Rape culture perpetuated at UTSA?

Lauren Donecker

In the days leading up to the UTSA vs. Texas State University game, anticipation and excitement was high. This rivalry game brought a lot of school spirit along with competitive slander. While this is all part of the high-energy of football season, especially with such a great rival, a group of students took it to a new level. On Sept. 20, a few highly offensive banners aimed toward the Bobcat football team were displayed on campus.

While I personally did not witness the hanging of these banners, I received President Eighmy’s email regarding this misconduct. If you have not read his email, I recommend you do. He strongly condemned the behavior, assured there would be disciplinary action and advocated the use of on-campus services for those deeply disturbed by the promotion of rape culture on our campus.

After reading his email, I received a photo of one of the banners which had been circulating digitally. The image was graphic; it depicted sexual assault between both school’s mascots and included obscene language. Not to mention, these students were insensitive enough that they were pictured smiling boastfully with the poster they created. While this act was committed by a select few, I am mortified that this caused an overall perception of disrespect by the entire student body at UTSA, myself included.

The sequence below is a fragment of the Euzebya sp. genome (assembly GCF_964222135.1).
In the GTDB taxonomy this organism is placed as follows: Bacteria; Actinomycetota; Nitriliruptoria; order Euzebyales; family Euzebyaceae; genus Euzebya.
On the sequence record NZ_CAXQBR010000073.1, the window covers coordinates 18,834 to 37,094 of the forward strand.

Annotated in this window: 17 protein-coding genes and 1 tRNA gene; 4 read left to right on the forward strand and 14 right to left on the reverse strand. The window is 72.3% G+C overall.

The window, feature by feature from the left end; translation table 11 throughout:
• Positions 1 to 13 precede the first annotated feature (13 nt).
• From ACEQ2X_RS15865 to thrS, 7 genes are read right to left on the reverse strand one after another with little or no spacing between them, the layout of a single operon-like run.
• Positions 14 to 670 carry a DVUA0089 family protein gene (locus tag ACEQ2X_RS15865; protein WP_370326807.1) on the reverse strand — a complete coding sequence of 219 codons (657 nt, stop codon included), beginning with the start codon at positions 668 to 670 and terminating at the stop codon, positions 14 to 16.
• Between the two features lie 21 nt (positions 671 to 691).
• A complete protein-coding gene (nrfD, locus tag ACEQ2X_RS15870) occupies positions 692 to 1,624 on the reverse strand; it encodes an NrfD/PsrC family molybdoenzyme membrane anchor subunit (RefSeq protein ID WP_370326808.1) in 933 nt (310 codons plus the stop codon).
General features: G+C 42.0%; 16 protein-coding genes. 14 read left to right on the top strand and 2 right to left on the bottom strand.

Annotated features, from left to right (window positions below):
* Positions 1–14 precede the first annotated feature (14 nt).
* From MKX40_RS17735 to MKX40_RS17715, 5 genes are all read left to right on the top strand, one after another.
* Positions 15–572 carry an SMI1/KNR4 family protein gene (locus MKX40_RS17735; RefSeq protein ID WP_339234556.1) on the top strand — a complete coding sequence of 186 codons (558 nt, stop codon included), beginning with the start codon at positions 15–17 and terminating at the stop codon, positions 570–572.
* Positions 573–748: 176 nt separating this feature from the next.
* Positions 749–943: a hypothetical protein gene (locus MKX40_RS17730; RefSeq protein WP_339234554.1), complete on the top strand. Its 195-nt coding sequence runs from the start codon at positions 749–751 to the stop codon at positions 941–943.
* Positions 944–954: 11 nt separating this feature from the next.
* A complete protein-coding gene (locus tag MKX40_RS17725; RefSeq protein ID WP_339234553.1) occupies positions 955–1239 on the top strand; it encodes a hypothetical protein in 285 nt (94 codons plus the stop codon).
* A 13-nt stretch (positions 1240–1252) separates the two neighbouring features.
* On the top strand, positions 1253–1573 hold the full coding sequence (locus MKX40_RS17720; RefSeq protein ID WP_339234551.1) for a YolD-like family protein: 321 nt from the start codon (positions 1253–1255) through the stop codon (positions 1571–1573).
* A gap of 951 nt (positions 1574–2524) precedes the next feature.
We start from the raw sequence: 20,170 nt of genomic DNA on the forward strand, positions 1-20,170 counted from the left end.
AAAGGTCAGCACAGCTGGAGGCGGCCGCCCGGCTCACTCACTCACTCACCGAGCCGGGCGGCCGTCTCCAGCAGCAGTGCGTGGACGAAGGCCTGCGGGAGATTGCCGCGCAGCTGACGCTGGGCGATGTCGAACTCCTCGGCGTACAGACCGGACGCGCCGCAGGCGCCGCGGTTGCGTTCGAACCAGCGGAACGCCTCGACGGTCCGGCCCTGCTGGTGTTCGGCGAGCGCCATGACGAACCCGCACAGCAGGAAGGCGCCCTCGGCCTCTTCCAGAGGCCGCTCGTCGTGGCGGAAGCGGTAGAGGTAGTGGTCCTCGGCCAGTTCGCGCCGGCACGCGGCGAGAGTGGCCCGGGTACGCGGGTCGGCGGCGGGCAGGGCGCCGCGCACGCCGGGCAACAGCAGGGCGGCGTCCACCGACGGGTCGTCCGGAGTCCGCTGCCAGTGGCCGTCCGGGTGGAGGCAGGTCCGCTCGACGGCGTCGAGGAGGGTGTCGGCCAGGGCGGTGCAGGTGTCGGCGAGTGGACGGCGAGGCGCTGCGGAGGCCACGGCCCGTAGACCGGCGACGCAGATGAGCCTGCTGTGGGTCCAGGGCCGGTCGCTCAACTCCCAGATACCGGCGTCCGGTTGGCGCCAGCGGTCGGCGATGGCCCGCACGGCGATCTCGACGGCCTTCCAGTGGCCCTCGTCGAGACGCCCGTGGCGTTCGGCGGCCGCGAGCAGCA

As someone who is close to multiple victims of rape and sexual harassment, and as a woman, I was horrified that this was something that occurred at my “home” for the past three years. While this reaction may not have been the intent of the creators, it is a true reflection of how rape culture is sometimes not taken seriously in our current society. 

For those who have experienced sexual harassment in any way, images and language can bring back intense emotions related to their abuse and trauma. Sometimes this can even cause them to relapse. Considering that many victims blame themselves, these acts can affect not only their mental health, but also their interactions among friends, peers, family and professors. Furthermore, making light of sexual assault normalizes the crime and perpetuates rape culture on school campuses and society in general.

I hope this incident promotes awareness of the serious repercussions of what may seem like a harmless joke. Moreover, this incident should make you angry and those involved ashamed of their actions. Use these emotions to join a movement for change. With student voting right around the corner, do your research and advocate for a candidate who is active in reducing rape culture and increasing awareness on the issue.